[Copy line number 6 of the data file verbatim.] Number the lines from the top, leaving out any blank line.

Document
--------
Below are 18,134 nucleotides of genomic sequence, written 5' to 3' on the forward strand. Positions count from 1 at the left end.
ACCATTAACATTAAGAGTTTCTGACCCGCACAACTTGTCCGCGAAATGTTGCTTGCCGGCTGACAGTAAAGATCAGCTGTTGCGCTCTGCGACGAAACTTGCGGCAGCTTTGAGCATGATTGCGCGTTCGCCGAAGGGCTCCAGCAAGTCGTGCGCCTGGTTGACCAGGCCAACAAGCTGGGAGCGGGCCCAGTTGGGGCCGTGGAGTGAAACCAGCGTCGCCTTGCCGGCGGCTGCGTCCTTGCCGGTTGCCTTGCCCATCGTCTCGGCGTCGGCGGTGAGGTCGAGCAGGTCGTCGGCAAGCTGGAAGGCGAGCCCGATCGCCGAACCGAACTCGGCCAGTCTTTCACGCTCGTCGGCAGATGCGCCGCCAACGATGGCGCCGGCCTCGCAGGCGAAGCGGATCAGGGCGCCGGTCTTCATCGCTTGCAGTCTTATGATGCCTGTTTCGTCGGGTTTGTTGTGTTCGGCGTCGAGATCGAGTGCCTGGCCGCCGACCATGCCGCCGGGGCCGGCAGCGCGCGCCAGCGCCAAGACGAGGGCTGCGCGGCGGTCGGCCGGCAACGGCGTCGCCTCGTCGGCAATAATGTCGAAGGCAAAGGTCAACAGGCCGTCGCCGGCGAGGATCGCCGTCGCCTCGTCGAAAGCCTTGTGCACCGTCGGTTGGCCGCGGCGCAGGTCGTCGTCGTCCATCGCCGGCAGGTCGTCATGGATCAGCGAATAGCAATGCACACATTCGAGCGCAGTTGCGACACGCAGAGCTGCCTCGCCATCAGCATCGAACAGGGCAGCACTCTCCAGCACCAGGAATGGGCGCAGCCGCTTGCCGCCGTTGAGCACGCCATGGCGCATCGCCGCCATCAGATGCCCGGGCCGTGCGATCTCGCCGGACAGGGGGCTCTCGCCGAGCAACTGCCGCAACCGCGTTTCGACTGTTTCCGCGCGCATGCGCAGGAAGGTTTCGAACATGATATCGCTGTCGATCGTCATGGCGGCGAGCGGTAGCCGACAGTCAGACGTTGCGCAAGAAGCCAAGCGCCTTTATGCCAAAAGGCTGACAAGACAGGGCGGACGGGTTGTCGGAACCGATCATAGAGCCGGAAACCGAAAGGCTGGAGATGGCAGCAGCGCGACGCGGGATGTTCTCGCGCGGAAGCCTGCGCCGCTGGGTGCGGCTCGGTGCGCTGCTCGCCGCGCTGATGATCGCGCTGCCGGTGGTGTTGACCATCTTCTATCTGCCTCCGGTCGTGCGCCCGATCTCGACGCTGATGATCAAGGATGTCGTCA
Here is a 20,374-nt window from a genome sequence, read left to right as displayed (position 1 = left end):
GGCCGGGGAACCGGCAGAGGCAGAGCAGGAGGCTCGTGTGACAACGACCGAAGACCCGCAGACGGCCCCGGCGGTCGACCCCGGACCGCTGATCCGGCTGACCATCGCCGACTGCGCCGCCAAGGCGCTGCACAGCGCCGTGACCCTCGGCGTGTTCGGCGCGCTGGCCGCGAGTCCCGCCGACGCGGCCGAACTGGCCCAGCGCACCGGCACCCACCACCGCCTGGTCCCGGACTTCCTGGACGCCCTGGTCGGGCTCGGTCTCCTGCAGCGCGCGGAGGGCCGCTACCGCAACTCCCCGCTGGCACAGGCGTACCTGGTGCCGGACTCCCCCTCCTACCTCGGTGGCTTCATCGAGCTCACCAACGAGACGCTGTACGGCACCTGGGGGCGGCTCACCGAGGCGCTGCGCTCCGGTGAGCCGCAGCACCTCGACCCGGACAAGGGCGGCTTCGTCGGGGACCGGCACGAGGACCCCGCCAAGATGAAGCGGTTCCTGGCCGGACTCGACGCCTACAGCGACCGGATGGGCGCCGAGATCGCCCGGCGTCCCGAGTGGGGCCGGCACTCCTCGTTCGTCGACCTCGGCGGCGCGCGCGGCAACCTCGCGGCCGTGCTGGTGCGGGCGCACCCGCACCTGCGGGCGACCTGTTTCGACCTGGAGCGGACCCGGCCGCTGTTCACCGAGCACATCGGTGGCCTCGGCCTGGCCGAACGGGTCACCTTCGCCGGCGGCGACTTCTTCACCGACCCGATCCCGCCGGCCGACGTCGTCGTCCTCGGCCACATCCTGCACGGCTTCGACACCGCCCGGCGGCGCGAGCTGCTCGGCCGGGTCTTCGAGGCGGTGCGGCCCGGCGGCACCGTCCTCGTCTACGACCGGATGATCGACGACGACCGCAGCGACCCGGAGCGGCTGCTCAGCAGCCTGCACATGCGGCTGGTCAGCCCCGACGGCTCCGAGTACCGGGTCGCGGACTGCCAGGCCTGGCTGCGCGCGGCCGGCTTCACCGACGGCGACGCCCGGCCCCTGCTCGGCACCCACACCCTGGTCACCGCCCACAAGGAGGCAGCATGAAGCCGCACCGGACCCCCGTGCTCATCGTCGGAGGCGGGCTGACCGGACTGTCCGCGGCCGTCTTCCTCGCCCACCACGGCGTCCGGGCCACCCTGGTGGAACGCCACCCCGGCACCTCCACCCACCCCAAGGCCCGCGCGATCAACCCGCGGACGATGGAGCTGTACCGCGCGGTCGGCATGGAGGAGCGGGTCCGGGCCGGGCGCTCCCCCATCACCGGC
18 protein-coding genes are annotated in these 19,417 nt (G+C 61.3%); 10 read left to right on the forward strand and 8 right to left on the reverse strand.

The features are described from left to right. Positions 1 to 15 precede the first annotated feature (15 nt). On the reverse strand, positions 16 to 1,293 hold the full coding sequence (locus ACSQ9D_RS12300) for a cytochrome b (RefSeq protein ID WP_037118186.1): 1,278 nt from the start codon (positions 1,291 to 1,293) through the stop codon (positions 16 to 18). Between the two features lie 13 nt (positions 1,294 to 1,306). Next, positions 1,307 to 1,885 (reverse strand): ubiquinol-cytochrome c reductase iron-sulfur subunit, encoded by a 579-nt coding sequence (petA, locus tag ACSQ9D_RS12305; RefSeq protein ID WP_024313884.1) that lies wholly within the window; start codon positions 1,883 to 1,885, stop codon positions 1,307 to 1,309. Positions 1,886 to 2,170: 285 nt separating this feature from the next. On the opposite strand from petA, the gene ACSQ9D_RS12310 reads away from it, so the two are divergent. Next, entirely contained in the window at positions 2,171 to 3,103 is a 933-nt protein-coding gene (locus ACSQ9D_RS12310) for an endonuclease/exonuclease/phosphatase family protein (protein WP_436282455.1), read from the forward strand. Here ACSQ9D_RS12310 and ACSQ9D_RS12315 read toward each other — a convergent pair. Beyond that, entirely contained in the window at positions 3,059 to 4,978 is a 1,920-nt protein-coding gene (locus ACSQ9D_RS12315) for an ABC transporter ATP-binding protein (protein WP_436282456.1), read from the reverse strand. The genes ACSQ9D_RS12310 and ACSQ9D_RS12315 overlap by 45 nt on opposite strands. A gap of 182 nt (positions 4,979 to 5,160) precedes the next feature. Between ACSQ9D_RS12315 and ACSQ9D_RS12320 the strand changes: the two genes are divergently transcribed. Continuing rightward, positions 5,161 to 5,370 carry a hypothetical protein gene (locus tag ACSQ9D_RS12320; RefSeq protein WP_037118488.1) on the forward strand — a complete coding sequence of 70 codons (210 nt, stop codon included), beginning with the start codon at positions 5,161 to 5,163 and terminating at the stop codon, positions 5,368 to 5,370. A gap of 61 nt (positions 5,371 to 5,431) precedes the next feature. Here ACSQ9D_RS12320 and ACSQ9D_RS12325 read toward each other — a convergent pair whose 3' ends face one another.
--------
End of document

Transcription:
The features are described from left to right. Positions 1 to 15 precede the first annotated feature (15 nt). On the reverse strand, positions 16 to 1,293 hold the full coding sequence (locus ACSQ9D_RS12300) for a cytochrome b (RefSeq protein ID WP_037118186.1): 1,278 nt from the start codon (positions 1,291 to 1,293) through the stop codon (positions 16 to 18). Between the two features lie 13 nt (positions 1,294 to 1,306). Next, positions 1,307 to 1,885 (reverse strand): ubiquinol-cytochrome c reductase iron-sulfur subunit, encoded by a 579-nt coding sequence (petA, locus tag ACSQ9D_RS12305; RefSeq protein ID WP_024313884.1) that lies wholly within the window; start codon positions 1,883 to 1,885, stop codon positions 1,307 to 1,309. Positions 1,886 to 2,170: 285 nt separating this feature from the next. On the opposite strand from petA, the gene ACSQ9D_RS12310 reads away from it, so the two are divergent. Next, entirely contained in the window at positions 2,171 to 3,103 is a 933-nt protein-coding gene (locus ACSQ9D_RS12310) for an endonuclease/exonuclease/phosphatase family protein (protein WP_436282455.1), read from the forward strand. Here ACSQ9D_RS12310 and ACSQ9D_RS12315 read toward each other — a convergent pair. Beyond that, entirely contained in the window at positions 3,059 to 4,978 is a 1,920-nt protein-coding gene (locus ACSQ9D_RS12315) for an ABC transporter ATP-binding protein (protein WP_436282456.1), read from the reverse strand. The genes ACSQ9D_RS12310 and ACSQ9D_RS12315 overlap by 45 nt on opposite strands. A gap of 182 nt (positions 4,979 to 5,160) precedes the next feature. Between ACSQ9D_RS12315 and ACSQ9D_RS12320 the strand changes: the two genes are divergently transcribed. Continuing rightward, positions 5,161 to 5,370 carry a hypothetical protein gene (locus tag ACSQ9D_RS12320; RefSeq protein WP_037118488.1) on the forward strand — a complete coding sequence of 70 codons (210 nt, stop codon included), beginning with the start codon at positions 5,161 to 5,163 and terminating at the stop codon, positions 5,368 to 5,370. A gap of 61 nt (positions 5,371 to 5,431) precedes the next feature. Here ACSQ9D_RS12320 and ACSQ9D_RS12325 read toward each other — a convergent pair whose 3' ends face one another.